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Trailer Suspension & Axles

When it comes to your trailer’s axles or suspension, you often choose to replace old or worn trailer parts with similar parts. Sometimes, however, it’s a better option to replace the axle or suspension to accommodate the trailer’s use. Trailer axles and suspension systems need to be hard-wearing and reliable, and to get the best performance out of your trailer, you should make sure that the axles and especially the suspension are suitable for trailer use.

Trailer Suspension

Leaf Springs

The steel leaf spring is one of the oldest forms of suspension, first patented by British inventor Obadiah Elliott in 1804. Of course, things have changed a bit compared to the traditional leaf spring, but the principle is still there.

Trailer Suspension

So, you might think this 200-year-old invention is a little dated for use on your shiny new trailer. But there’s a good reason they’re still one of the most popular trailer suspension systems you’ll see today – they’re exactly the kind of trailer suspension you want! They are one of the least expensive types of suspension, easy to maintain/repair/replace, durable, and can carry very heavy loads while distributing the stresses and strains that can damage a trailer or axle.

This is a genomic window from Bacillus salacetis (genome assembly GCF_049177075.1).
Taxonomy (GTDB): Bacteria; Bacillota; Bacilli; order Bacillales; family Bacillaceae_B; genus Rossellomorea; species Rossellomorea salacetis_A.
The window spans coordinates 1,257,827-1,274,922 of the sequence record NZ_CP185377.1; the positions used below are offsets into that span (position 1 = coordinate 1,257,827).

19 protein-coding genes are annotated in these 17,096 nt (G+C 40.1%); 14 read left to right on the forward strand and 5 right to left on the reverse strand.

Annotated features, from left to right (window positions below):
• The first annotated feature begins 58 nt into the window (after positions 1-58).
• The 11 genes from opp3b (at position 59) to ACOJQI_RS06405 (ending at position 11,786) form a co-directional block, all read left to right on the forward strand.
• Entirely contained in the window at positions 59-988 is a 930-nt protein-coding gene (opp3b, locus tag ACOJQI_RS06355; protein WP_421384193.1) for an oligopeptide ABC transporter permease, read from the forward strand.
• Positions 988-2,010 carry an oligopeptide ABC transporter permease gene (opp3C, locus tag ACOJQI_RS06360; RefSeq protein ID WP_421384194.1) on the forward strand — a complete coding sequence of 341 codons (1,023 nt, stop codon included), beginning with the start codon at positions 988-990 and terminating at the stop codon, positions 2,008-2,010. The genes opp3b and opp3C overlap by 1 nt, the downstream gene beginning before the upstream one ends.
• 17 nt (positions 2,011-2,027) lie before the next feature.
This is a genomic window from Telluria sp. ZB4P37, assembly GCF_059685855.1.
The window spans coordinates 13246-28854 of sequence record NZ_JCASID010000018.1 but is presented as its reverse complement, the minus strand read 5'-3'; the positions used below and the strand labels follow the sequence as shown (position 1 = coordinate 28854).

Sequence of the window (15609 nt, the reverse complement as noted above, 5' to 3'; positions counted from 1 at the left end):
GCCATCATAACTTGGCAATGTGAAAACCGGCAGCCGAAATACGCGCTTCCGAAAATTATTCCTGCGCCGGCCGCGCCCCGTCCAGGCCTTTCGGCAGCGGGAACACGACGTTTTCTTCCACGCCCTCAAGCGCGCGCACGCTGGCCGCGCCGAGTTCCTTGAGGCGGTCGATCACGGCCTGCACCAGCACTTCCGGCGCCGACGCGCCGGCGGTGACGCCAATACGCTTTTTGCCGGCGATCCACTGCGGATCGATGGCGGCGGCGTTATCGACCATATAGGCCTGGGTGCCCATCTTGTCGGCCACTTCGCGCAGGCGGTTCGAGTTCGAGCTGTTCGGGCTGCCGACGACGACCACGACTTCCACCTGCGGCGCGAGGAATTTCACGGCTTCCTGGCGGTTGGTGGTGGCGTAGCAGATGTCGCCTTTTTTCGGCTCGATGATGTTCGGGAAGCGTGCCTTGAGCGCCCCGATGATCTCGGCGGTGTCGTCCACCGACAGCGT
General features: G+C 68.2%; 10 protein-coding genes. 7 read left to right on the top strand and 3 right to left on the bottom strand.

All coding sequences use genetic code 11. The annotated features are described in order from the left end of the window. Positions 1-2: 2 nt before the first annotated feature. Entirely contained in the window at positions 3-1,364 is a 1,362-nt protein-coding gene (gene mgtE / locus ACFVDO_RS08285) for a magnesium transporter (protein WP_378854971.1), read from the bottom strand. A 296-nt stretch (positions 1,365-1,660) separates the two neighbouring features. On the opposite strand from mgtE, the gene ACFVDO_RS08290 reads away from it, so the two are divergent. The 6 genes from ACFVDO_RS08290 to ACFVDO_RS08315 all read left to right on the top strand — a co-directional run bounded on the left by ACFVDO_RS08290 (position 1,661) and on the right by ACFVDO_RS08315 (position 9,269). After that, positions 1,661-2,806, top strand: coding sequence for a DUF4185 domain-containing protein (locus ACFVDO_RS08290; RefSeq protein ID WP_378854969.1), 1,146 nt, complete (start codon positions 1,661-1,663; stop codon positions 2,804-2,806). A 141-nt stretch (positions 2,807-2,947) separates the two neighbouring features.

The best thing about leaf springs is their adaptability to almost any trailer weight. From a single leaf spring used in light trailers to 12+ leaf springs used in larger trailers. No matter how big or small the springs are, they all work in the same simple way. The only thing that matters is matching the right leaf spring to the right trailer application. Springs with lower load ratings will bottom out and eventually fail, and springs that are too heavy and stiff will not dampen any bumps or vibrations.
Steel leaf springs are designed to slide against each other as they are used, so they will inevitably eventually wear out and need to be replaced. This means that the material and finish of your leaf spring will affect how long it lasts. Painted or galvanized springs are the most popular choices, with painted springs being the longest lasting of the two. Sometimes the heating and manufacturing process used to make galvanized steel springs can make them slightly weaker and lose flex faster than painted springs.

Slipper Leaf Springs

The slipper leaf spring is one of the simplest forms of leaf springs. As the name implies, this spring has a sliding element called the spring tail. This area of the slipper leaf spring is particularly prone to wear when rubbing against slippers. Traditional slipper plate springs are also known for being noisy on rough terrain. There are non-slip versions of slipper plate springs available to solve this problem.

Trailer Suspension

Sliding leaf springs provide excellent lateral stability, making them ideal for trailers with two or more axles. These springs are also very compact, making them ideal for trailers with low deck heights when connected to a single axle.

Double Eye Leaf Springs